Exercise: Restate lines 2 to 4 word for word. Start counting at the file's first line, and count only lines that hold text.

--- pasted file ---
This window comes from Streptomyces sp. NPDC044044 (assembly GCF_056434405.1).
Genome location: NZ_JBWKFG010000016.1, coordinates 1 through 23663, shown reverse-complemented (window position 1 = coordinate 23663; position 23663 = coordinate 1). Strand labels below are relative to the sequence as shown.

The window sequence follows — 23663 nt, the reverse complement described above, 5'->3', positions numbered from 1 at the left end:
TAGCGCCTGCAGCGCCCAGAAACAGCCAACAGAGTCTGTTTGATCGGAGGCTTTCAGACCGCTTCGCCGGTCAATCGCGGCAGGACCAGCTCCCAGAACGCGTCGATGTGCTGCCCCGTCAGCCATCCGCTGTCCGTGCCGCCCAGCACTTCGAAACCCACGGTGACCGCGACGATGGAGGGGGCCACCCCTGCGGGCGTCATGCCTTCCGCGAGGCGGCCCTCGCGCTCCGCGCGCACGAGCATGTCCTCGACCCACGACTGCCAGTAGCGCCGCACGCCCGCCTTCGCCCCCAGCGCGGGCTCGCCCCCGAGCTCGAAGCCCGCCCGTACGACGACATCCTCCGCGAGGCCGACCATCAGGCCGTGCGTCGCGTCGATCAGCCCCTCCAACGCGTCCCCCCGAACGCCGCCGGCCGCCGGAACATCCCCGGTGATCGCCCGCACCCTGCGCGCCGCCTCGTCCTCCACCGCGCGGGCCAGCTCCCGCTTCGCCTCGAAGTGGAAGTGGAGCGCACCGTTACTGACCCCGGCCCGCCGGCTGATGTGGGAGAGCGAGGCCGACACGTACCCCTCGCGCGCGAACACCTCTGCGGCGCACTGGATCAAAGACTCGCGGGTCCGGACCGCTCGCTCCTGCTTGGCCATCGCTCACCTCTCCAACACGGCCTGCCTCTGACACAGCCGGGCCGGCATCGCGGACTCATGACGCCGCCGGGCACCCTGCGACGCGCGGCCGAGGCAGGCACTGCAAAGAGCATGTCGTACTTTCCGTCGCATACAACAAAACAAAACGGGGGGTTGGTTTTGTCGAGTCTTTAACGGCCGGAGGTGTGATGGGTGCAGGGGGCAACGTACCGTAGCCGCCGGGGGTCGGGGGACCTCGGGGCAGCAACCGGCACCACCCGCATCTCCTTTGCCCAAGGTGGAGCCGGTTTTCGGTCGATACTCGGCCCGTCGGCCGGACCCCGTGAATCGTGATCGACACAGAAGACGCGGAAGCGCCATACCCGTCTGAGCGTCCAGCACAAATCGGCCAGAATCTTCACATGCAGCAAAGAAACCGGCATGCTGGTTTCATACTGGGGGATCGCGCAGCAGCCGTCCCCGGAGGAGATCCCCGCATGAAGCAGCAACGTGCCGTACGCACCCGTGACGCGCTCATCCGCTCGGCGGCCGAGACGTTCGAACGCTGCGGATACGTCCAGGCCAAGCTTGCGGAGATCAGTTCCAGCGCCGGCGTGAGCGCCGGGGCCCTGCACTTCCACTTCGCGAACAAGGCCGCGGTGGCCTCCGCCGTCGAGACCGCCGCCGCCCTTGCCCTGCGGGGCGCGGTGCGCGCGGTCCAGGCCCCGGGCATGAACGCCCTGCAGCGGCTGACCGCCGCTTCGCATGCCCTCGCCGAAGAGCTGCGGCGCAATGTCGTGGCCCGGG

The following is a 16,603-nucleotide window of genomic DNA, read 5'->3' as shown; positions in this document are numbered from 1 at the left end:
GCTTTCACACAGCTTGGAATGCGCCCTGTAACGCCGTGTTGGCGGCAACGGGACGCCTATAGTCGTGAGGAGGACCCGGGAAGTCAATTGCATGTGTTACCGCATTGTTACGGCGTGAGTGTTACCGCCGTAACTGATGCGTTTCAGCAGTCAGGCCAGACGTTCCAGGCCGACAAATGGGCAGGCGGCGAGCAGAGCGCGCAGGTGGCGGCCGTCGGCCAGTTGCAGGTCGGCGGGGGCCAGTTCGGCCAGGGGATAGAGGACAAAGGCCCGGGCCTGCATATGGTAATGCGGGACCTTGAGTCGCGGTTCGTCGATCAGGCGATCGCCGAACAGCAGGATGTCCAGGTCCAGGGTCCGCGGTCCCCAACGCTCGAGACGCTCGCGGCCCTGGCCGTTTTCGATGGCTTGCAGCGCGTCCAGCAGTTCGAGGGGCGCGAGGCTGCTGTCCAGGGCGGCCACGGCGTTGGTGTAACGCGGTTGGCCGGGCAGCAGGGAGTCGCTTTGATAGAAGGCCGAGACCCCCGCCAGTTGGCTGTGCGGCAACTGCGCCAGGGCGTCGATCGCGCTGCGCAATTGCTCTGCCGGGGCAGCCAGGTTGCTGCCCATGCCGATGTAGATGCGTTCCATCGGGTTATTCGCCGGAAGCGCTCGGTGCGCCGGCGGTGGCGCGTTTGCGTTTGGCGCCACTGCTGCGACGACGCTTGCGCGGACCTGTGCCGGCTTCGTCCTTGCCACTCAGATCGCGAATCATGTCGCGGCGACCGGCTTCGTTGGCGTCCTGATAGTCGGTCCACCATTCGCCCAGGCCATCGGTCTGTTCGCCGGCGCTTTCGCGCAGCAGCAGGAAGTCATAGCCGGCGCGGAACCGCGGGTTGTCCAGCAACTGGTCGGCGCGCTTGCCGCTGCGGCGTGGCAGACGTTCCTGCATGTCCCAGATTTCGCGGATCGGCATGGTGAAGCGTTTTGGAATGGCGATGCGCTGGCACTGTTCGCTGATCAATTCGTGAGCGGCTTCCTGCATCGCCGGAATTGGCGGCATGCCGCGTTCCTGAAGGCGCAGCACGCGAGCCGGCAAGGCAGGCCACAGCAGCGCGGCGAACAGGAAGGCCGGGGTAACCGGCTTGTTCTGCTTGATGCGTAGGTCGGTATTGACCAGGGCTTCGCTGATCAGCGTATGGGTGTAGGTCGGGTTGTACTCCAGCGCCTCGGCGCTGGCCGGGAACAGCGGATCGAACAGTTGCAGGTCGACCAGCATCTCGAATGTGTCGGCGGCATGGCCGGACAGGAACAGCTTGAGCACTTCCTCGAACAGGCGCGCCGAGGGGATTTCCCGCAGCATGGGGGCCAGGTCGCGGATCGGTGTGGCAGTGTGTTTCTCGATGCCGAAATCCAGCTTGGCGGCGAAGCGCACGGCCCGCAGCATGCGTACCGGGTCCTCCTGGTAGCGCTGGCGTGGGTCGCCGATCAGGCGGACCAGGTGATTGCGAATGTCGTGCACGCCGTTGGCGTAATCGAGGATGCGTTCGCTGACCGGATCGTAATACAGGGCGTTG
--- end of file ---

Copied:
Genome location: NZ_JBWKFG010000016.1, coordinates 1 through 23663, shown reverse-complemented (window position 1 = coordinate 23663; position 23663 = coordinate 1). Strand labels below are relative to the sequence as shown.

The window sequence follows — 23663 nt, the reverse complement described above, 5'->3', positions numbered from 1 at the left end:
TAGCGCCTGCAGCGCCCAGAAACAGCCAACAGAGTCTGTTTGATCGGAGGCTTTCAGACCGCTTCGCCGGTCAATCGCGGCAGGACCAGCTCCCAGAACGCGTCGATGTGCTGCCCCGTCAGCCATCCGCTGTCCGTGCCGCCCAGCACTTCGAAACCCACGGTGACCGCGACGATGGAGGGGGCCACCCCTGCGGGCGTCATGCCTTCCGCGAGGCGGCCCTCGCGCTCCGCGCGCACGAGCATGTCCTCGACCCACGACTGCCAGTAGCGCCGCACGCCCGCCTTCGCCCCCAGCGCGGGCTCGCCCCCGAGCTCGAAGCCCGCCCGTACGACGACATCCTCCGCGAGGCCGACCATCAGGCCGTGCGTCGCGTCGATCAGCCCCTCCAACGCGTCCCCCCGAACGCCGCCGGCCGCCGGAACATCCCCGGTGATCGCCCGCACCCTGCGCGCCGCCTCGTCCTCCACCGCGCGGGCCAGCTCCCGCTTCGCCTCGAAGTGGAAGTGGAGCGCACCGTTACTGACCCCGGCCCGCCGGCTGATGTGGGAGAGCGAGGCCGACACGTACCCCTCGCGCGCGAACACCTCTGCGGCGCACTGGATCAAAGACTCGCGGGTCCGGACCGCTCGCTCCTGCTTGGCCATCGCTCACCTCTCCAACACGGCCTGCCTCTGACACAGCCGGGCCGGCATCGCGGACTCATGACGCCGCCGGGCACCCTGCGACGCGCGGCCGAGGCAGGCACTGCAAAGAGCATGTCGTACTTTCCGTCGCATACAACAAAACAAAACGGGGGGTTGGTTTTGTCGAGTCTTTAACGGCCGGAGGTGTGATGGGTGCAGGGGGCAACGTACCGTAGCCGCCGGGGGTCGGGGGACCTCGGGGCAGCAACCGGCACCACCCGCATCTCCTTTGCCCAAGGTGGAGCCGGTTTTCGGTCGATACTCGGCCCGTCGGCCGGACCCCGTGAATCGTGATCGACACAGAAGACGCGGAAGCGCCATACCCGTCTGAGCGTCCAGCACAAATCGGCCAGAATCTTCACATGCAGCAAAGAAACCGGCATGCTGGTTTCATACTGGGGGATCGCGCAGCAGCCGTCCCCGGAGGAGATCCCCGCATGAAGCAGCAACGTGCCGTACGCACCCGTGACGCGCTCATCCGCTCGGCGGCCGAGACGTTCGAACGCTGCGGATACGTCCAGGCCAAGCTTGCGGAGATCAGTTCCAGCGCCGGCGTGAGCGCCGGGGCCCTGCACTTCCACTTCGCGAACAAGGCCGCGGTGGCCTCCGCCGTCGAGACCGCCGCCGCCCTTGCCCTGCGGGGCGCGGTGCGCGCGGTCCAGGCCCCGGGCATGAACGCCCTGCAGCGGCTGACCGCCGCTTCGCATGCCCTCGCCGAAGAGCTGCGGCGCAATGTCGTGGCCCGGG